Josef Frank - Design New York Tuesday, June 7, 2022 | Phillips

Create your first list.

Select an existing list or create a new list to share and manage lots you follow.

  • Provenance

    Jackson Design AB, Stockholm
    Acquired from the above by the present owner, 2017

  • Literature

    Form, nos. 1-10, 1938, n.p.
    Josef Frank: 1885–1967 – Minnesutställning, exh., cat, National Museum of Stockholm, 1968, p. 33
    1885-1985: Josef Frank, 100 ar - Jubileumsutställning hösten 1985, exh. cat., Svenskt Tenn, Stockholm, 1985, p. 23
    Nina Stritzler-Levine, ed., Josef Frank, Architect and Designer: An Alternate Vision of the Modern Home, New Haven, 1996, p. 71
    Christopher Long, Josef Frank: Life and Work, Chicago, 2002, p. 235
    Christoph Thun-Hohenstein, Herman Czech and Sebastian Hackenschmidt, Josef Frank: Against Design, The Architect's Anti-Formalist Oeuvre, exh. cat., Museum für Angewandte Kunst, Vienna, 2015, p. 310

  • Catalogue Essay

    Phillips would like to thank Per Ahldén of Svenskt Tenn for his assistance cataloguing the present lot.

    Josef Frank, who arrived in Sweden from Austria in 1933, played a major role shaping the burgeoning idea of “Swedish Modern” in his role as a designer for the Stockholm interior design company Svenskt Tenn. Frank favored a softer form of modernism characterized by eclectic, individualistic decors as opposed to the hard-lined, rational modernism advocated by Le Corbusier and others. He also diverged from the Swedish modern movement, which had a nationalistic agenda and upheld Swedish folk traditions and rustic materials. Instead, he often employed imported veneers and drew inspiration from international historical precedents, as evidenced by the present Flora cabinet, which he based on the seventeenth-century cabinet-on-stand form and constructed from mahogany. The printed botanical illustrations that clad the cabinet’s exterior are from the book Bilder ur Nordens Flora by the Swedish botanist Carl Axel Magnus Lindman. Frank believed patterned surfaces were more calming than monochromatic surfaces and employed the Flora pattern, in particular, in several designs. Svenskt Tenn presented the same cabinet model in a 1951 exhibition at Kaufman’s Department Store in Pittsburgh—a fitting choice for introducing Swedish design to America.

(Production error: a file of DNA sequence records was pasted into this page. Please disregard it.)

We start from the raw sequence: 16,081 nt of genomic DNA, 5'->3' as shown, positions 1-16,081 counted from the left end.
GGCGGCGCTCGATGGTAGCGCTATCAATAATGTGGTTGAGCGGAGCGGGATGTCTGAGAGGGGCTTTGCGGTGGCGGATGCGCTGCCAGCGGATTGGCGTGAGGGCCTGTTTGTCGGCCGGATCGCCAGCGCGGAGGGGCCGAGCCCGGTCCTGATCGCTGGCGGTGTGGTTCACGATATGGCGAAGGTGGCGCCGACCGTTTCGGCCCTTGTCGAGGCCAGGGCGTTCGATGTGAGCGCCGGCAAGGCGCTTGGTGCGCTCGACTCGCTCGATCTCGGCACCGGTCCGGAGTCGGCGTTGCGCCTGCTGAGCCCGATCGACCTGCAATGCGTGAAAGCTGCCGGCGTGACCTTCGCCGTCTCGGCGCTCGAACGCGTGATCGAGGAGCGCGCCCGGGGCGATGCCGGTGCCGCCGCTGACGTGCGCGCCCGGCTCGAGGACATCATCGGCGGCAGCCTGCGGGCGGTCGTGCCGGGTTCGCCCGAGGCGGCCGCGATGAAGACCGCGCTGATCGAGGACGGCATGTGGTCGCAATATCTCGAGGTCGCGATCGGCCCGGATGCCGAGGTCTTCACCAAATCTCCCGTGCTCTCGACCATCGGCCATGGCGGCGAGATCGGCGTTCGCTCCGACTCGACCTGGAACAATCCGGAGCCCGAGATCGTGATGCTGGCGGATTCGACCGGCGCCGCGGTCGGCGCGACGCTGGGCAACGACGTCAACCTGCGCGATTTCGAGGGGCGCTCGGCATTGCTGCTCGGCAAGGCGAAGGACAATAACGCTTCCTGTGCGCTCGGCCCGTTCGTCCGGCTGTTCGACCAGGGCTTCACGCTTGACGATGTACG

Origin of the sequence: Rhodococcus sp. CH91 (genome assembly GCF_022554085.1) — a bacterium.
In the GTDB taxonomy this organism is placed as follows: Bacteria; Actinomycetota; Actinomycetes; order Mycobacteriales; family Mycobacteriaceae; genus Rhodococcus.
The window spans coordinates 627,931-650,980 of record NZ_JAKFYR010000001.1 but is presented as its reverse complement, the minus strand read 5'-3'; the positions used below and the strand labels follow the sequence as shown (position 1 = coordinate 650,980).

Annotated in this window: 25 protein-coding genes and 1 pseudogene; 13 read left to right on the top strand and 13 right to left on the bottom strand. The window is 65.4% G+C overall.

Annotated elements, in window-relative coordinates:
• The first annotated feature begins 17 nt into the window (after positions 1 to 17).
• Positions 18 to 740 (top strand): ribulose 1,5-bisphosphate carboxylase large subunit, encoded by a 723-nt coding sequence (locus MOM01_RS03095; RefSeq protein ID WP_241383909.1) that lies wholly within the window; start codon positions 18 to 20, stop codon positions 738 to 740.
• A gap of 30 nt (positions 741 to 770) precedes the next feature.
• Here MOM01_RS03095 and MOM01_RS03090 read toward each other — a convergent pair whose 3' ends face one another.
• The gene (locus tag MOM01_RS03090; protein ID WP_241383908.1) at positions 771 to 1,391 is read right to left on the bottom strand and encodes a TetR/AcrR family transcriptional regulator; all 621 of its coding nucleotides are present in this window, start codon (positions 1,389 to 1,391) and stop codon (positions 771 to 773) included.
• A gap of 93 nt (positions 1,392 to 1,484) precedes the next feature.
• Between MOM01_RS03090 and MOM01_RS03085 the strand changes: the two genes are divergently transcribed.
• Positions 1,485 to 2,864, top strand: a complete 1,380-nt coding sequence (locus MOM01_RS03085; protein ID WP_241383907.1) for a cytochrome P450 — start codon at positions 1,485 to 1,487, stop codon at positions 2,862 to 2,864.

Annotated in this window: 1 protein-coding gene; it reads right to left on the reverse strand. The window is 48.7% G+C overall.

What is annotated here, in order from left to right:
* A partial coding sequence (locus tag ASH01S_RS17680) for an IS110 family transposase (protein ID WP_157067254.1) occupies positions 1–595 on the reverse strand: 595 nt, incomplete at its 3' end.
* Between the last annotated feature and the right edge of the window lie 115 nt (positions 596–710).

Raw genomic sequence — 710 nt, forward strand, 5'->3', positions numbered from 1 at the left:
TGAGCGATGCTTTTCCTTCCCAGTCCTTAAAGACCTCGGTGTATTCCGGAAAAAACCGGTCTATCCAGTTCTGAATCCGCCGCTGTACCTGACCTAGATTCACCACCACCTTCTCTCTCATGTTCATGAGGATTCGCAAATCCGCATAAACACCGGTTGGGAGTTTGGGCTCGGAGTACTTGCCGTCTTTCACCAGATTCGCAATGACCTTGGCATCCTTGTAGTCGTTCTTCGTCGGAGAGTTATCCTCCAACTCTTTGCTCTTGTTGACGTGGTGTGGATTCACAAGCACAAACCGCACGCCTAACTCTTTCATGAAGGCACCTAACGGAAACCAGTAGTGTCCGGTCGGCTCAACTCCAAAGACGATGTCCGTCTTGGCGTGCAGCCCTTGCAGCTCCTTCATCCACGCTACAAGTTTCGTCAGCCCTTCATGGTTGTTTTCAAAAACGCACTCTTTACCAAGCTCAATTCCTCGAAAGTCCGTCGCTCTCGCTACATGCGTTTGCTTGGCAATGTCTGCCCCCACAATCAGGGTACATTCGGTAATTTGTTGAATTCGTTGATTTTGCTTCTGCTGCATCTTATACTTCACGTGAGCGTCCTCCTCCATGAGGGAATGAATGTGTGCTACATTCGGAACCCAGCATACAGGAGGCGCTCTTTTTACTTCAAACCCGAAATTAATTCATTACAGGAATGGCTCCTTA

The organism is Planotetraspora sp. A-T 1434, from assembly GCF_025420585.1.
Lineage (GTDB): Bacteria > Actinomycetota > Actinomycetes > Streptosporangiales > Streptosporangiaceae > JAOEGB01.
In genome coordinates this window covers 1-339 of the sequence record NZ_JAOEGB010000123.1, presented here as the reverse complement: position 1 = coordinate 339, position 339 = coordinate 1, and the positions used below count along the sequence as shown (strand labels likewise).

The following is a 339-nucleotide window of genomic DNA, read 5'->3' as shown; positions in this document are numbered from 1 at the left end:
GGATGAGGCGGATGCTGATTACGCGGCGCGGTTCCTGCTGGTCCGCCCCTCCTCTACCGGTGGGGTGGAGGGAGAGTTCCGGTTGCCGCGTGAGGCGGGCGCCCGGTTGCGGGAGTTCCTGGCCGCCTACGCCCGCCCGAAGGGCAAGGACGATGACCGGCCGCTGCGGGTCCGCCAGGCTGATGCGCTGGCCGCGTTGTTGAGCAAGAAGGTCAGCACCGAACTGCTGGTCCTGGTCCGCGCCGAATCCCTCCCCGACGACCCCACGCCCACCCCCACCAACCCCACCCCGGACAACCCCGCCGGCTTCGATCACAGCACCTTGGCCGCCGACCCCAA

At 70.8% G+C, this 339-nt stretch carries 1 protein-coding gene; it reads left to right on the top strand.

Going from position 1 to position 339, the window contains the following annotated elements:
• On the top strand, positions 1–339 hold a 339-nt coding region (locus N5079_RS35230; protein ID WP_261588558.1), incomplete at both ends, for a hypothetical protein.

Property from a New York Collection

3

"Flora" cabinet, model no. 852

designed 1937, executed 1940s
Honduran mahogany-veneered wood, Honduran mahogany, printed paper.
55 3/4 x 44 3/8 x 16 3/4 in. (141.6 x 112.7 x 42.5 cm)
Manufactured by Svenskt Tenn, Stockholm, Sweden. Exterior covered with paper illustrations from Nordens Flora by C. A. Lindman.

Estimate
$50,000 - 70,000 

Sold for $138,600

Contact Specialist

Benjamin Green
Associate Specialist

Associate Head of Sale

[email protected]
+1 917 207 9090

Design

New York Auction 7 June 2022